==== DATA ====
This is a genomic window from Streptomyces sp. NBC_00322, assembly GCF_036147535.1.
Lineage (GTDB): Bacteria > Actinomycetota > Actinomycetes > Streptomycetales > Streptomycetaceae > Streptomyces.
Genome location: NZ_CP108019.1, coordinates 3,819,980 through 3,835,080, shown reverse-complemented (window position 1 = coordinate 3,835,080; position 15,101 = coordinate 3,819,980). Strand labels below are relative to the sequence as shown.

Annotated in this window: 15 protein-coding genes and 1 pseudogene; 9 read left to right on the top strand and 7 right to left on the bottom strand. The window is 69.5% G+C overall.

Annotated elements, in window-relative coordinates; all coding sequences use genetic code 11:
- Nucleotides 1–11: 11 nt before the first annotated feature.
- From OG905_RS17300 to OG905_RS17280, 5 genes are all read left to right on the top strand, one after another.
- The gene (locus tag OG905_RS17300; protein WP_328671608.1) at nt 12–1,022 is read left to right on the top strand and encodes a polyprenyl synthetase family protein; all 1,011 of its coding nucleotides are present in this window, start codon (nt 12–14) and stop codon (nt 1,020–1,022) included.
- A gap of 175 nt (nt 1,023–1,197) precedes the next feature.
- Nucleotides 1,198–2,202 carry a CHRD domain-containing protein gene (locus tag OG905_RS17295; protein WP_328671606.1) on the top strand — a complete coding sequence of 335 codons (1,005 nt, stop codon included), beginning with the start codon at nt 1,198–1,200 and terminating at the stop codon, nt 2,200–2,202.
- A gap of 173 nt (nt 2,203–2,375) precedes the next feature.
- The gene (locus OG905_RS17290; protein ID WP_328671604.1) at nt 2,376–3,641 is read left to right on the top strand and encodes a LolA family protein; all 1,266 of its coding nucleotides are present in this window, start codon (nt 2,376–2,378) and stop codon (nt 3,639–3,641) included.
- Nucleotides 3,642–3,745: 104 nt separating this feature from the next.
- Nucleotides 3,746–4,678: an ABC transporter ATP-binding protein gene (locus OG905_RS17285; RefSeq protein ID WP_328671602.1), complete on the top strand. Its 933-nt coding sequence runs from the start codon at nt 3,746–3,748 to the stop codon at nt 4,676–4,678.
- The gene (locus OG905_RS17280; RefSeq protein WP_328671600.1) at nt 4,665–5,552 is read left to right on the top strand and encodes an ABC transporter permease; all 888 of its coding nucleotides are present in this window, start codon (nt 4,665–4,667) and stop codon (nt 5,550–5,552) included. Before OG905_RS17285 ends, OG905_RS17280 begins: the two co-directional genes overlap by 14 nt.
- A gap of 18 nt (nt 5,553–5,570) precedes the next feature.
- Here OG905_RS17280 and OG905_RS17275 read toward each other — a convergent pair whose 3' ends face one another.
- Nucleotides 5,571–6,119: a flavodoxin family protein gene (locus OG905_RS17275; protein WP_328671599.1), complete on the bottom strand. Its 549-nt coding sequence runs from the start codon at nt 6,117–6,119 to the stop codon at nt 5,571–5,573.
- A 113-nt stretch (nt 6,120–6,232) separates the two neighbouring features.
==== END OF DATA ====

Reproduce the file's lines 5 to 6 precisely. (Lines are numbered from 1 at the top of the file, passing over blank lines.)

Annotated elements, in window-relative coordinates; all coding sequences use genetic code 11:
- Nucleotides 1–11: 11 nt before the first annotated feature.